I’ve said this numerous times, and I’ll say it again – nobody matches the eight-speed ZF automatic gearbox to an engine quite like BMW’s engineers do, and the X1 is a testimony this. The engine responds unbelievably quick for a diesel and the gearbox virtually never needs any manual input – that’s how good the tuning is. While the XC40 isn’t bad, its Aisin eight-speed gearbox, at times – especially in traffic – just seems a tad confused and slower to respond by comparison.
It’s in terms of ride quality, though, the XC40 thoroughly outshines the X1. While both cars come with 18-inch wheels as standard, the X1’s ride is harsh, jittery and, frankly, a bit annoying – especially on our broken roads. The XC40, on other hand, simply carpets the road surface with its adaptive dampers and very efficiently deals with our roads. The X1’s steering, however, is much better than the XC40’s – even if it’s a shade heavier to operate – as it offers a lot more feedback to the driver.
The Swedes have it
While it seems that there’s quite a bit of give and take between these two, the competition between the X1 and the XC40 boils down to a very simple matrix for the customer. If you’re looking for an entry-level luxury SUV that’s stylish and has better equipment than any other competitor, along with great ride quality, then the XC40 is a no-brainer. In terms of engine and gearbox, as well as rear seat comfort though, the X1 is still the car to beat in its segment. However, when it comes to its combination of style, standard fit all-wheel drive, class-leading equipment and safety levels, the XC40 is by far the current pick of the segment.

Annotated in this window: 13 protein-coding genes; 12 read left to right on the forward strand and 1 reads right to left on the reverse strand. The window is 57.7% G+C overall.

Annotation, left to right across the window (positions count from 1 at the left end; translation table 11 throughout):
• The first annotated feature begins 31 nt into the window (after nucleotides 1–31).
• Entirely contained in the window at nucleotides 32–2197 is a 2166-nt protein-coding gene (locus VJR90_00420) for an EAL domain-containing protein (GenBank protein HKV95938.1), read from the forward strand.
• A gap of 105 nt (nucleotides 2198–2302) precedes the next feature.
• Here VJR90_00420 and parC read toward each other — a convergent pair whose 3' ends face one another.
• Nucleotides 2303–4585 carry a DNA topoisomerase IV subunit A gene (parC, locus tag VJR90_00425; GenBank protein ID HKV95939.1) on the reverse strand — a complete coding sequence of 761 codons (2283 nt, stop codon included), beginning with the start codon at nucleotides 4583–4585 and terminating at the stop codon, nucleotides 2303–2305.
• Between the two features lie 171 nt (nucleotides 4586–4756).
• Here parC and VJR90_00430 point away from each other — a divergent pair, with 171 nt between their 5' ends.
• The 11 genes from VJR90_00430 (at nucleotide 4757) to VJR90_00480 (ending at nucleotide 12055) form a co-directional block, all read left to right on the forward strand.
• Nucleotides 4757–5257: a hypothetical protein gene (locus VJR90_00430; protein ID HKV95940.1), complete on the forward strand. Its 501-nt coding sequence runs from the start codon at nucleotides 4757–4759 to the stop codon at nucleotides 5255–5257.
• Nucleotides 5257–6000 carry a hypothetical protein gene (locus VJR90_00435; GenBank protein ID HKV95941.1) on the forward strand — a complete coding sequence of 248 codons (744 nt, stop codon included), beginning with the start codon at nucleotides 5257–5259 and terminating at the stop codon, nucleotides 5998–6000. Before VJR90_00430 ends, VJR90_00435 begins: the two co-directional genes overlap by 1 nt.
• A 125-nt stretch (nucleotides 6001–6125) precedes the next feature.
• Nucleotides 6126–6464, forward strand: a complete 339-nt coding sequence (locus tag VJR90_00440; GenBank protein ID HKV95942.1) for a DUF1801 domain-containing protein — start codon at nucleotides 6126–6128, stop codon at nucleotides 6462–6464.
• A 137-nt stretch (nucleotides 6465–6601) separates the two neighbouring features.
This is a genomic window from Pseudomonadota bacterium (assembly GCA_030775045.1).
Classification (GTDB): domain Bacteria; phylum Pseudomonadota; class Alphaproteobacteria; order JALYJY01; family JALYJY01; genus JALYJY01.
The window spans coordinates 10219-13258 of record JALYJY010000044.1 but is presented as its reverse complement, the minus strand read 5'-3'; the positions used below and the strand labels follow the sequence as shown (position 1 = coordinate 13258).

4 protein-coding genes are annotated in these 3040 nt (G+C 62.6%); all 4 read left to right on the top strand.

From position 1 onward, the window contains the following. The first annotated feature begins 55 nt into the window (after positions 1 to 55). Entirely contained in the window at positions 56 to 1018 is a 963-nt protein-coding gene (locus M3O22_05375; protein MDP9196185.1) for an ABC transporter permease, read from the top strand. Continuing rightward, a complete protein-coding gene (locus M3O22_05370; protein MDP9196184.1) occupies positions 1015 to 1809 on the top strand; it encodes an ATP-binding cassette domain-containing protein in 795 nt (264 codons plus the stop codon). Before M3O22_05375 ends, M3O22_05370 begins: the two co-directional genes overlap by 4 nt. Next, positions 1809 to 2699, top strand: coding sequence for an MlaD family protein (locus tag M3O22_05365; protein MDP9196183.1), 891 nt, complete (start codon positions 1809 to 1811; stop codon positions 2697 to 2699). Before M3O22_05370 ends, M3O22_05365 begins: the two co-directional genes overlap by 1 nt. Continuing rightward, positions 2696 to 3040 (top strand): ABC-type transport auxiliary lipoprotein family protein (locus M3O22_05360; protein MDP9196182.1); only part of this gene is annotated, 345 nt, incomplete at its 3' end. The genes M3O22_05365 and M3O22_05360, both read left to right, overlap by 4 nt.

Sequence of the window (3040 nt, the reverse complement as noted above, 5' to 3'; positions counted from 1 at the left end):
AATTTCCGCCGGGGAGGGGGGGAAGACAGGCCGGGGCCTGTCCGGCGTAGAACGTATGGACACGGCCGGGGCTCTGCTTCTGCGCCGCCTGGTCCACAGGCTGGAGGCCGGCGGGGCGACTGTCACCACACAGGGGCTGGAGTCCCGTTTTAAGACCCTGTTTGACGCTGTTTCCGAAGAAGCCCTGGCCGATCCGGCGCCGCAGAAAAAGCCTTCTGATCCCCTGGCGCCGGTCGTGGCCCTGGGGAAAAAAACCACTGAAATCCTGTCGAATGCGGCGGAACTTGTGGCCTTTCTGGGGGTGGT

The product is rock solid, and after success with both the XC90 and the XC60 Volvo knows this all too well. So, the only challenge now is to price it well enough to make it an unbeatable deal for the Indian customer. Check out our website for a pricing update anytime after the 4th of July.
Slick or Butch
Volvo XC40 or Toyota Fortuner/Ford Endeavour
While the choice between the BMW X1 and the Volvo XC40 is rather straightforward, there are also a couple of other SUV options that exist at similar – or even slightly lower – price points. And the two most popular options are the Toyota Fortuner and Ford Endeavour.
Priced a little lower, both these SUVs offer contrasting options to the Volvo XC40. The main difference between the Volvo and these two behemoths is their size. Both the Toyota Fortuner and Ford Endeavour offer a lot more space than the smaller crossovers, and, of course, depending on the trim version they also offer true four-wheel drive capability.
Based on ladder frame chassis, they also offer the ability to handle all kinds of roads and terrain – and are capable of handling a lot more abuse. Their design too plays a part in their appeal, with Indian customers definitely showing a preference for butch looking SUVs. But, being ladder frame based, neither offers the ride comfort of the Volvo. Also, you can definitely feel the weight of the Fortuner and the Endeavour – both are full-sized SUVs and will never be as nimble as the XC40.
Given their price positioning, the quality levels on the Fortuner and the Endeavour are pretty decent, and so are the standard equipment levels. But, with its better refinement and higher quality trim, the XC40 does feel significantly more premium than either of these two. And, if you’re somebody who uses your SUV mainly for urban travel, with only the occasional road trip, the XC40 definitely offers a superior driving experience.
If you’re looking to buy an SUV in the ₹40 lakh range then, there is a definite case to be made for either the Fortuner or the Endeavour. They offer a lot more space than their more luxurious rivals, and are also far more capable off-road. But, where the XC40 wins out is in the fact that the Volvo badge is a premium one. Secondly, it does offer a luxury experience that neither of the two ladder-frame based SUVs offer. And that will likely be the clincher for most customers in India. The question really boils down to whether you want a real SUV that comes with true go-anywhere ability or whether all you really want is a stylish urban runabout that offers a superior on-road experience.